Unit 5: Outlook for the future
Our knowledge and understanding of the dynamics of PMWS and PRRS have improved significantly since these diseases emerged. However, it is clear that we do not know enough as yet to effectively control these diseases in all situations. Although it is likely that changes in husbandry might have helped the emergence of these diseases. Given the increased world population and the resulting increased demand for pork, it is also clear that getting back to less intensive production systems, or having smaller herds, would be unrealistic.
It might be thought that disease resistance will develop over time, or genetic resistance in the national herd will gradually emerge. However, these suggestions are speculative. On the other hand, we cannot dismiss the possibility that PCV2 will start mutating and in this situation, the present vaccines will no longer be effective.
So, what can we do for the future?
With the current knowledge, increasing biosecurity, improving husbandry and farm hygiene seem to be the starting points to control PMWS and PRRS. This in combination with vaccination programs in the case of PMWS, or herd isolation in the case of PRRS, seems a good basis for controlling these diseases at a regional level. Given that the pig farming industry in most countries operates either as several large integrated businesses or as a close contact network (nucleus herds, multipliers, feed suppliers, veterinarians, etc), control initiatives by a group of farmers or at a regional level should be feasible.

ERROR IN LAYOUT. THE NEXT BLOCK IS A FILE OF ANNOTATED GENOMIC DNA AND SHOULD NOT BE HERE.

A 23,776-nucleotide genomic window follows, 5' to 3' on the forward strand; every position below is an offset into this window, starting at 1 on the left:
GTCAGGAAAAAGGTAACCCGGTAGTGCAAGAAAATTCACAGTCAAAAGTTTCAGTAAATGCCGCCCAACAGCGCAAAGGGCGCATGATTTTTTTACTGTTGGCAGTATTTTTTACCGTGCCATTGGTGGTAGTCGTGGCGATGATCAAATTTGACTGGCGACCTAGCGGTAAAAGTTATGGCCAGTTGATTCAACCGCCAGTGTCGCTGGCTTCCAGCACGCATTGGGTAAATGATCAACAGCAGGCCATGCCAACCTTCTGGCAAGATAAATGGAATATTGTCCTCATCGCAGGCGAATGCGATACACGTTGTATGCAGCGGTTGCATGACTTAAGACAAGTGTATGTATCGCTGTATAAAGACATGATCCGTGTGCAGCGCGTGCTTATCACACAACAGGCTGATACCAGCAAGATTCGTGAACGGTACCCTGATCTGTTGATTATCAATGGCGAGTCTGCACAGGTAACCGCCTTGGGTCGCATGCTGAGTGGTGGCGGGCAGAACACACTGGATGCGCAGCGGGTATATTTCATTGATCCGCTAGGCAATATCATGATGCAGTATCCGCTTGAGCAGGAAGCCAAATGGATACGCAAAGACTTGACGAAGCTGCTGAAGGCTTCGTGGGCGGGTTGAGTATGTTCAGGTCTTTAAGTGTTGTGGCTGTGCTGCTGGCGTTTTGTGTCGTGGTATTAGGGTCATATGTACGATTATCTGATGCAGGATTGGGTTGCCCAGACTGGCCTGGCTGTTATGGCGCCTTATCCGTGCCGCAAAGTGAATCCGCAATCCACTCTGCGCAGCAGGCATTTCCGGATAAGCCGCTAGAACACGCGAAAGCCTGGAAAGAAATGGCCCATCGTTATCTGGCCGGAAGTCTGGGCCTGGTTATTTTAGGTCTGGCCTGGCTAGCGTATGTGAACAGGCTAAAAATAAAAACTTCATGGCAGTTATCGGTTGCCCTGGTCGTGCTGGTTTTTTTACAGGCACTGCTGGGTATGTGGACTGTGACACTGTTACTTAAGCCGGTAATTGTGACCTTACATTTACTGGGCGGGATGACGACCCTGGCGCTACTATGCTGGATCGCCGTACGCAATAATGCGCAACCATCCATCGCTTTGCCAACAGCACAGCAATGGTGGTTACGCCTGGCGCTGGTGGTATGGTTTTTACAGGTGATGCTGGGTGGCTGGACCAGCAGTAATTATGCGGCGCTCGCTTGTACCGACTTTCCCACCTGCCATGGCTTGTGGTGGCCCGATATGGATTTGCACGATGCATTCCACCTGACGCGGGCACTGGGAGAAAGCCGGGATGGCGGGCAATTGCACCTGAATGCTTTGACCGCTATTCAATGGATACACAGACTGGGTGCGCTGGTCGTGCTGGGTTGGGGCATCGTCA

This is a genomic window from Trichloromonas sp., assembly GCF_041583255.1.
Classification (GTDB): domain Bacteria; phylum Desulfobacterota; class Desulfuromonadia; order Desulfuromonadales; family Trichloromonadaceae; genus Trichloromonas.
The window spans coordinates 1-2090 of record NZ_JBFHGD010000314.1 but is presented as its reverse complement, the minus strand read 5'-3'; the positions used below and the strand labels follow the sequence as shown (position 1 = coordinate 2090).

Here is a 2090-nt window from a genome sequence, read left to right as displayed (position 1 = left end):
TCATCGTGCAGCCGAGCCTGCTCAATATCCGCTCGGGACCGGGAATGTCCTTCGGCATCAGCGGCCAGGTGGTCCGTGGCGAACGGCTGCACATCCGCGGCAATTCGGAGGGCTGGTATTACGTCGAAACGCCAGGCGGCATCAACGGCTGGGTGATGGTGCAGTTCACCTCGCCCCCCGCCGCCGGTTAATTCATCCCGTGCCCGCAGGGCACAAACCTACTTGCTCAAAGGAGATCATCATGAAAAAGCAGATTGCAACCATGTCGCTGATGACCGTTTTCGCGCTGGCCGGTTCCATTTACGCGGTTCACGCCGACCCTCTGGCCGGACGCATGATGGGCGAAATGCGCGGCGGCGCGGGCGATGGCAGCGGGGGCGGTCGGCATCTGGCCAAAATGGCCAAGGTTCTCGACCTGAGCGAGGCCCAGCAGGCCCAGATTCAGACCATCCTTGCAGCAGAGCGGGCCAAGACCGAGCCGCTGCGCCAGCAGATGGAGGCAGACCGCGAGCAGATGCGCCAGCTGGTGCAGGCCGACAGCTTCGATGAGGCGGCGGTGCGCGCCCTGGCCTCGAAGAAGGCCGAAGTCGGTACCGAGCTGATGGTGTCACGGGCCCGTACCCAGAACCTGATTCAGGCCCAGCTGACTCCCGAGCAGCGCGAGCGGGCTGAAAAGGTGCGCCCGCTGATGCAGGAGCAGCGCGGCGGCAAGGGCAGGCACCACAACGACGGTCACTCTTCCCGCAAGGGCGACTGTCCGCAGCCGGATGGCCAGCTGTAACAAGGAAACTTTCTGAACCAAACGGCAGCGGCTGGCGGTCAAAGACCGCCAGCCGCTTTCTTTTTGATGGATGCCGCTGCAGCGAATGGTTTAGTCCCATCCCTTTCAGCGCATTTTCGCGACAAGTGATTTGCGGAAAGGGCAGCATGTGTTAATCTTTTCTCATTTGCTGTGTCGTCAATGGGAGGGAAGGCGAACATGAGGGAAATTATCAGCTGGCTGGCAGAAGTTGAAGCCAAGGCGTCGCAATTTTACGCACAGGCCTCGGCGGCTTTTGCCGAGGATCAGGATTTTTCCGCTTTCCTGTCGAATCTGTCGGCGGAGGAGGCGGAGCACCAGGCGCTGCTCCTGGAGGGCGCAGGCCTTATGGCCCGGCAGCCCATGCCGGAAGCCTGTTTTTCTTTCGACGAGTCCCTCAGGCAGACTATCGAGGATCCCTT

At the individual farm level the situation should be evaluated and assessed for the best possible options by the farmer and a vet. The vet is valuable in assisting with decision making because he/she has up-to-date knowledge of the subtleties of the current strain of the virus and the behaviour of the disease.